Ethical Learning Experiences and Engagement in Academic Dishonesty: A Study of Asian and European Pharmacy and Medical Students in New Zealand
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In higher education in New Zealand, there is a burgeoning interest in, and concern with, the way students conduct themselves in their learning practices. Engagement in academically honest and dishonest behaviours is a crucial area of study within higher education. To operationalize effective teaching and assessment, it is critically important to consider how different ethnic groups operate within the learning environment when preparing for, and completing, assessments. The present study investigated differences between two ethnic groups studying in New Zealand (Asian and European) with respect to their disclosures of academic dishonesty and engagement with ethical learning experiences (ELE). Responses from 312 pharmacy and medical students were analysed in this study. A questionnaire was designed to elicit responses about engagement in academic dishonesty and ELEs. The findings emphasise that there were low rates of engagement in academically dishonest behaviours by both groups and there were no differences in disclosure of cheating and ELE. The findings showed small but significant differences between Asian and European students with respect to disclosure in the areas of copying and collusion. Subtle interactions were also noted for ethnicity and year of study, and ethnicity and gender, indicating that later year students diverged more than earlier year students and differences were more apparent amongst male students. Lastly, the findings showed that those students who read the student code of conduct were more likely to engage in academically ‘honest’ behaviours. These findings have implications for educationalists throughout the world, and it is possible that the hidden curriculum is playing a strong role in reframing the notion and practice of ethical conduct.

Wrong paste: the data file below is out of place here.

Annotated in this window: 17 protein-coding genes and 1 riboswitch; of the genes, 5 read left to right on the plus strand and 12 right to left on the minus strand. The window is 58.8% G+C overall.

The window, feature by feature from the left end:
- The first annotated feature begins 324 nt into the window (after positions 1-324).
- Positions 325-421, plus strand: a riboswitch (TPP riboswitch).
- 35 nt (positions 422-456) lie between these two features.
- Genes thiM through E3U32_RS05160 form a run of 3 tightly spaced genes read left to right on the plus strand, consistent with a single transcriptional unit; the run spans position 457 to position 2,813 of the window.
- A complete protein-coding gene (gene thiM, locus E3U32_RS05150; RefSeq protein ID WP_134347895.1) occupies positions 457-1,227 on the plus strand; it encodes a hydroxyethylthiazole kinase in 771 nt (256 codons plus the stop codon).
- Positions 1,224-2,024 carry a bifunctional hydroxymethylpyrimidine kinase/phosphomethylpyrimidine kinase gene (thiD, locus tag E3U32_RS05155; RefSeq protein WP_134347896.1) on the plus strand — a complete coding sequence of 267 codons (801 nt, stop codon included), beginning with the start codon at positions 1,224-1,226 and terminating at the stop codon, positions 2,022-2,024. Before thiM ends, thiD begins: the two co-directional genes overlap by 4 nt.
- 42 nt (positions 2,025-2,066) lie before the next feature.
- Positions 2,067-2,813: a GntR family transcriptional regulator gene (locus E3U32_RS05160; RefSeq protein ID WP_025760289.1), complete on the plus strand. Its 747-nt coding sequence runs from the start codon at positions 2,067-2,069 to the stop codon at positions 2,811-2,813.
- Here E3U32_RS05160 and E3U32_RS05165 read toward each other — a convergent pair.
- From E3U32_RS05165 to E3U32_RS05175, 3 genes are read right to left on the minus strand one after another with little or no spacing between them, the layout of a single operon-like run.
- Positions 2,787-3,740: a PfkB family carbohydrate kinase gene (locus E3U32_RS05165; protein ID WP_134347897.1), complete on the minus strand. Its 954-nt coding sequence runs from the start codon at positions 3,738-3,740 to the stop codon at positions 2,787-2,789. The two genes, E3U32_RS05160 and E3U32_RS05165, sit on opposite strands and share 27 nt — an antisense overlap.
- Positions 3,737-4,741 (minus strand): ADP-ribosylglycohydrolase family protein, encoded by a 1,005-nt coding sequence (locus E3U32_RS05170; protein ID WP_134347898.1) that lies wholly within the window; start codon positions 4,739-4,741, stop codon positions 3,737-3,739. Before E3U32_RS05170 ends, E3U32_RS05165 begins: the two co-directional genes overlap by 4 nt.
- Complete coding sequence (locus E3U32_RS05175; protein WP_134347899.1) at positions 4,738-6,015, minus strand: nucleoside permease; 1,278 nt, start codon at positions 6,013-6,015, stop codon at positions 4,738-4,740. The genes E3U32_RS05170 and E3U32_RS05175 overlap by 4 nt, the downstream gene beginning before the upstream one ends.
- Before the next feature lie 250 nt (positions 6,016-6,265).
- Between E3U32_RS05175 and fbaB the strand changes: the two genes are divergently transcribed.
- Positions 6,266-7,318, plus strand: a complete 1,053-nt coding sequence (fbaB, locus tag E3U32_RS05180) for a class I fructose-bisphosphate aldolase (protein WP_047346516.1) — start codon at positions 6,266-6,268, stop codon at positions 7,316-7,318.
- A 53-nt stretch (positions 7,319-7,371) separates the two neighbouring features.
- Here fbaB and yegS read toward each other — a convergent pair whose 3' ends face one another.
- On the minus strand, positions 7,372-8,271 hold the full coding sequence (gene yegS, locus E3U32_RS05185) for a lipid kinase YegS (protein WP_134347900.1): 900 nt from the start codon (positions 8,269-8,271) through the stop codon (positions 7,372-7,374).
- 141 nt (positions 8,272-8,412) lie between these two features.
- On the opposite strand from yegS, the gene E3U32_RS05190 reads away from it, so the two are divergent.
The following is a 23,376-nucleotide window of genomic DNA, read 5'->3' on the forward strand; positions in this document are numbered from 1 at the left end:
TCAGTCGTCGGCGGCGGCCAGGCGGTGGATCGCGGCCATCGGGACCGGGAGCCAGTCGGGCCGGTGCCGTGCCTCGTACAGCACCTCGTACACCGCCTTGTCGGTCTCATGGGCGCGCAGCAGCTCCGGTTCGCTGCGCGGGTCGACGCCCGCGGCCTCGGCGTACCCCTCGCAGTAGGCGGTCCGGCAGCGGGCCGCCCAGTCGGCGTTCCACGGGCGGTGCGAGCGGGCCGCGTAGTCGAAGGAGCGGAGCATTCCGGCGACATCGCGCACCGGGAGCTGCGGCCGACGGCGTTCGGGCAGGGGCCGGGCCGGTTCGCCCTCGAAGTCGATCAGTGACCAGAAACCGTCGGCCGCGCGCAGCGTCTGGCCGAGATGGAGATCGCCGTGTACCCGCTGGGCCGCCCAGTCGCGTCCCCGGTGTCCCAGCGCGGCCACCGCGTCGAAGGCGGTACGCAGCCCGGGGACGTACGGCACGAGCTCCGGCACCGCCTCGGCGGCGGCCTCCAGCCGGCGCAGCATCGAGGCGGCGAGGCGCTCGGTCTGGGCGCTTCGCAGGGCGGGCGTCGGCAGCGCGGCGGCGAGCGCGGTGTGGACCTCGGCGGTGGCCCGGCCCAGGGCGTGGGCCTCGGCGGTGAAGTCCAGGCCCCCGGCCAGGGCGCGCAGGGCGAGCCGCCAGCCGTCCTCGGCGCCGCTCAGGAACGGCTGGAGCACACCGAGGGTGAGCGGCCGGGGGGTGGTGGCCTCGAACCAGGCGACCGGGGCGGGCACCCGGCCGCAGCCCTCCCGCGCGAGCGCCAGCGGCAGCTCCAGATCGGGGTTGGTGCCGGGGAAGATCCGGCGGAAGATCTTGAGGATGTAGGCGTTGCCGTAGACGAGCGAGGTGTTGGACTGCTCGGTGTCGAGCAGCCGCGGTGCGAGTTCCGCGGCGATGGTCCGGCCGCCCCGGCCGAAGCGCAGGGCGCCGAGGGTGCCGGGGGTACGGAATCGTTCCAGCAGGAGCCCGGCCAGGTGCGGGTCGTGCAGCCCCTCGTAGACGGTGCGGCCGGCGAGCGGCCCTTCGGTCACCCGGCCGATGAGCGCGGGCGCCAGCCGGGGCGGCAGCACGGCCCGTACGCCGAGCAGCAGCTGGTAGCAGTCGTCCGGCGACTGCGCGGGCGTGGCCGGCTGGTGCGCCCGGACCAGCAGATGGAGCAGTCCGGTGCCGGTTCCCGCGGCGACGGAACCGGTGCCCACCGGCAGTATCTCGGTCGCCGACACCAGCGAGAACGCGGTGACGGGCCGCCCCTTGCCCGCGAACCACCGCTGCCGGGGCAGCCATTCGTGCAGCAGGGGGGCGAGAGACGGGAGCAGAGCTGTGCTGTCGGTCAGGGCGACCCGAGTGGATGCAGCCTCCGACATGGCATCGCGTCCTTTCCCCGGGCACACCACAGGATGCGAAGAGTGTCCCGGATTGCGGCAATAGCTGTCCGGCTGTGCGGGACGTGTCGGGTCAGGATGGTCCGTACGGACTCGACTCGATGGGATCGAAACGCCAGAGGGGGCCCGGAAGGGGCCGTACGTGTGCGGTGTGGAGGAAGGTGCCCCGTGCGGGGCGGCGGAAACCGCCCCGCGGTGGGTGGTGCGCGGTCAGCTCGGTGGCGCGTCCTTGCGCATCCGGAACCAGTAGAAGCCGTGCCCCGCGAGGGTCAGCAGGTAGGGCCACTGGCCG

KeywordsAsian students European students Academic dishonesty Ethical learning experiences Pharmacy Medicine New Zealand higher education
The authors wish to express sincere appreciation to Grace Wang, Associate Professor Boaz Shulruf, Dr. Fiona Kelly, Associate Professor Papaarangi Reid and Avinesh Pillai (Department of Statistics, The University of Auckland) and the pharmacy and medical students for their valuable input and support.
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